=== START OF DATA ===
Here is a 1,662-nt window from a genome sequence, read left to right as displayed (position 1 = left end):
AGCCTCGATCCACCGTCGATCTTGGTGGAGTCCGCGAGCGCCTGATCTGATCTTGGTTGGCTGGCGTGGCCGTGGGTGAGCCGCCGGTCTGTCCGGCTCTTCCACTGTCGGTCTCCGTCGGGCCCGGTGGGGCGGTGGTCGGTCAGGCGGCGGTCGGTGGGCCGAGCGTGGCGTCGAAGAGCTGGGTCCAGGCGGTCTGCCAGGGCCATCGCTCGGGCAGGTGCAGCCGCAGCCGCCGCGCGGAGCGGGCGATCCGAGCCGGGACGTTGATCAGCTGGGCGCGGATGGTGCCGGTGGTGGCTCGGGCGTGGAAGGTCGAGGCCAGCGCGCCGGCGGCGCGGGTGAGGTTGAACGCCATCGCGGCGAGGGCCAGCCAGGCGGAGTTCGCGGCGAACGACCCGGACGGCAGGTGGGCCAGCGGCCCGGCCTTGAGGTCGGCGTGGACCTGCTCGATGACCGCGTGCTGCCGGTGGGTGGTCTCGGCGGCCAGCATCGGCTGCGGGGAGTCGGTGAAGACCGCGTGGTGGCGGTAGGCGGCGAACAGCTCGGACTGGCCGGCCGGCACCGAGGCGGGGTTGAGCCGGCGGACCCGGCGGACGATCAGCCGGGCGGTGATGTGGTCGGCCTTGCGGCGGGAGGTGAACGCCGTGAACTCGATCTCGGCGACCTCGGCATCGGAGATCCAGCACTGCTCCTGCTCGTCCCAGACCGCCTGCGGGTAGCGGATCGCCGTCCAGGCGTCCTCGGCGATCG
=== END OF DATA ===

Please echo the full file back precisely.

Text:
Here is a 1,662-nt window from a genome sequence, read left to right as displayed (position 1 = left end):
AGCCTCGATCCACCGTCGATCTTGGTGGAGTCCGCGAGCGCCTGATCTGATCTTGGTTGGCTGGCGTGGCCGTGGGTGAGCCGCCGGTCTGTCCGGCTCTTCCACTGTCGGTCTCCGTCGGGCCCGGTGGGGCGGTGGTCGGTCAGGCGGCGGTCGGTGGGCCGAGCGTGGCGTCGAAGAGCTGGGTCCAGGCGGTCTGCCAGGGCCATCGCTCGGGCAGGTGCAGCCGCAGCCGCCGCGCGGAGCGGGCGATCCGAGCCGGGACGTTGATCAGCTGGGCGCGGATGGTGCCGGTGGTGGCTCGGGCGTGGAAGGTCGAGGCCAGCGCGCCGGCGGCGCGGGTGAGGTTGAACGCCATCGCGGCGAGGGCCAGCCAGGCGGAGTTCGCGGCGAACGACCCGGACGGCAGGTGGGCCAGCGGCCCGGCCTTGAGGTCGGCGTGGACCTGCTCGATGACCGCGTGCTGCCGGTGGGTGGTCTCGGCGGCCAGCATCGGCTGCGGGGAGTCGGTGAAGACCGCGTGGTGGCGGTAGGCGGCGAACAGCTCGGACTGGCCGGCCGGCACCGAGGCGGGGTTGAGCCGGCGGACCCGGCGGACGATCAGCCGGGCGGTGATGTGGTCGGCCTTGCGGCGGGAGGTGAACGCCGTGAACTCGATCTCGGCGACCTCGGCATCGGAGATCCAGCACTGCTCCTGCTCGTCCCAGACCGCCTGCGGGTAGCGGATCGCCGTCCAGGCGTCCTCGGCGATCG